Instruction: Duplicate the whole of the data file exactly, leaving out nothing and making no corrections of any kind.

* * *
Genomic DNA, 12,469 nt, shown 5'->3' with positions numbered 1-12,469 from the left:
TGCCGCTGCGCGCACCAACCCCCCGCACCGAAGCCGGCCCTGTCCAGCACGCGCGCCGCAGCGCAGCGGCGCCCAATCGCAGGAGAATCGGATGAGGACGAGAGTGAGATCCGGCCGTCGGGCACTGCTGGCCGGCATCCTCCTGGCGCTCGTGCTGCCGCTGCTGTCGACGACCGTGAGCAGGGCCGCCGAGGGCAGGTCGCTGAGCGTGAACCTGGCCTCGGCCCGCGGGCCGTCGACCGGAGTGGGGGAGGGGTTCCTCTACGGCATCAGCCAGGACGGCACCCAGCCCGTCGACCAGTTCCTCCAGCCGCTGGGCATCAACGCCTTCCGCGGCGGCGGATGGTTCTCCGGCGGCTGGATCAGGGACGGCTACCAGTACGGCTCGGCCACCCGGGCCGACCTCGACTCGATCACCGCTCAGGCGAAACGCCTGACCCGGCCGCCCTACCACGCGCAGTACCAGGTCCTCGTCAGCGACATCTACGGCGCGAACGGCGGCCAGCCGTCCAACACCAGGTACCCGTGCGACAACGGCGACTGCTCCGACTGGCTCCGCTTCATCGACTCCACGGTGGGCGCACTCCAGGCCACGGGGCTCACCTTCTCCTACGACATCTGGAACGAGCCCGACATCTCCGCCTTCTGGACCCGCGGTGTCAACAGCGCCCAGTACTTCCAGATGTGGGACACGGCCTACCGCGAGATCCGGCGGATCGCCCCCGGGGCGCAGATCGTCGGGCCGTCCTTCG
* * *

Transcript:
Genomic DNA, 12,469 nt, shown 5'->3' with positions numbered 1-12,469 from the left:
TGCCGCTGCGCGCACCAACCCCCCGCACCGAAGCCGGCCCTGTCCAGCACGCGCGCCGCAGCGCAGCGGCGCCCAATCGCAGGAGAATCGGATGAGGACGAGAGTGAGATCCGGCCGTCGGGCACTGCTGGCCGGCATCCTCCTGGCGCTCGTGCTGCCGCTGCTGTCGACGACCGTGAGCAGGGCCGCCGAGGGCAGGTCGCTGAGCGTGAACCTGGCCTCGGCCCGCGGGCCGTCGACCGGAGTGGGGGAGGGGTTCCTCTACGGCATCAGCCAGGACGGCACCCAGCCCGTCGACCAGTTCCTCCAGCCGCTGGGCATCAACGCCTTCCGCGGCGGCGGATGGTTCTCCGGCGGCTGGATCAGGGACGGCTACCAGTACGGCTCGGCCACCCGGGCCGACCTCGACTCGATCACCGCTCAGGCGAAACGCCTGACCCGGCCGCCCTACCACGCGCAGTACCAGGTCCTCGTCAGCGACATCTACGGCGCGAACGGCGGCCAGCCGTCCAACACCAGGTACCCGTGCGACAACGGCGACTGCTCCGACTGGCTCCGCTTCATCGACTCCACGGTGGGCGCACTCCAGGCCACGGGGCTCACCTTCTCCTACGACATCTGGAACGAGCCCGACATCTCCGCCTTCTGGACCCGCGGTGTCAACAGCGCCCAGTACTTCCAGATGTGGGACACGGCCTACCGCGAGATCCGGCGGATCGCCCCCGGGGCGCAGATCGTCGGGCCGTCCTTCG